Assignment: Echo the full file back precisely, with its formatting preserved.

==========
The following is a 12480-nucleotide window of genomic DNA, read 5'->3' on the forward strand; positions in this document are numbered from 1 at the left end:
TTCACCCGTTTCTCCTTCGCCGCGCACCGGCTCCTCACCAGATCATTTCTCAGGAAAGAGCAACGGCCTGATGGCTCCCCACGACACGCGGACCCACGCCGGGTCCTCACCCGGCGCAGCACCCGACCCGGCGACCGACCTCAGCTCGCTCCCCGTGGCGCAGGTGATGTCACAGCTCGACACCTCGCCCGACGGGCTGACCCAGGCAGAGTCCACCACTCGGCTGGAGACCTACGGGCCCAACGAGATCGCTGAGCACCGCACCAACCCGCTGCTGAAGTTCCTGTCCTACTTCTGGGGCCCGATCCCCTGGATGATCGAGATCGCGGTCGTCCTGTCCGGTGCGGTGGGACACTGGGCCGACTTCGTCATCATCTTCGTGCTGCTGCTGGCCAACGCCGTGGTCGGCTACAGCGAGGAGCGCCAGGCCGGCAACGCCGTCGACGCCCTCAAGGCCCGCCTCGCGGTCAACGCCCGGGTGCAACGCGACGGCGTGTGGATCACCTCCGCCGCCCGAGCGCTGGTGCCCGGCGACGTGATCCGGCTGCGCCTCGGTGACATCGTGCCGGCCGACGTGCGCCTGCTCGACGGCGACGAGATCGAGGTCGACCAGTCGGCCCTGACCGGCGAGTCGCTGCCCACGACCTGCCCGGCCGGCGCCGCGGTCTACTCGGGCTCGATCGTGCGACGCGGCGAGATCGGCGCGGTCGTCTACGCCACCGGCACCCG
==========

The following is a 12480-nucleotide window of genomic DNA, read 5'->3' on the forward strand; positions in this document are numbered from 1 at the left end:
TTCACCCGTTTCTCCTTCGCCGCGCACCGGCTCCTCACCAGATCATTTCTCAGGAAAGAGCAACGGCCTGATGGCTCCCCACGACACGCGGACCCACGCCGGGTCCTCACCCGGCGCAGCACCCGACCCGGCGACCGACCTCAGCTCGCTCCCCGTGGCGCAGGTGATGTCACAGCTCGACACCTCGCCCGACGGGCTGACCCAGGCAGAGTCCACCACTCGGCTGGAGACCTACGGGCCCAACGAGATCGCTGAGCACCGCACCAACCCGCTGCTGAAGTTCCTGTCCTACTTCTGGGGCCCGATCCCCTGGATGATCGAGATCGCGGTCGTCCTGTCCGGTGCGGTGGGACACTGGGCCGACTTCGTCATCATCTTCGTGCTGCTGCTGGCCAACGCCGTGGTCGGCTACAGCGAGGAGCGCCAGGCCGGCAACGCCGTCGACGCCCTCAAGGCCCGCCTCGCGGTCAACGCCCGGGTGCAACGCGACGGCGTGTGGATCACCTCCGCCGCCCGAGCGCTGGTGCCCGGCGACGTGATCCGGCTGCGCCTCGGTGACATCGTGCCGGCCGACGTGCGCCTGCTCGACGGCGACGAGATCGAGGTCGACCAGTCGGCCCTGACCGGCGAGTCGCTGCCCACGACCTGCCCGGCCGGCGCCGCGGTCTACTCGGGCTCGATCGTGCGACGCGGCGAGATCGGCGCGGTCGTCTACGCCACCGGCACCCG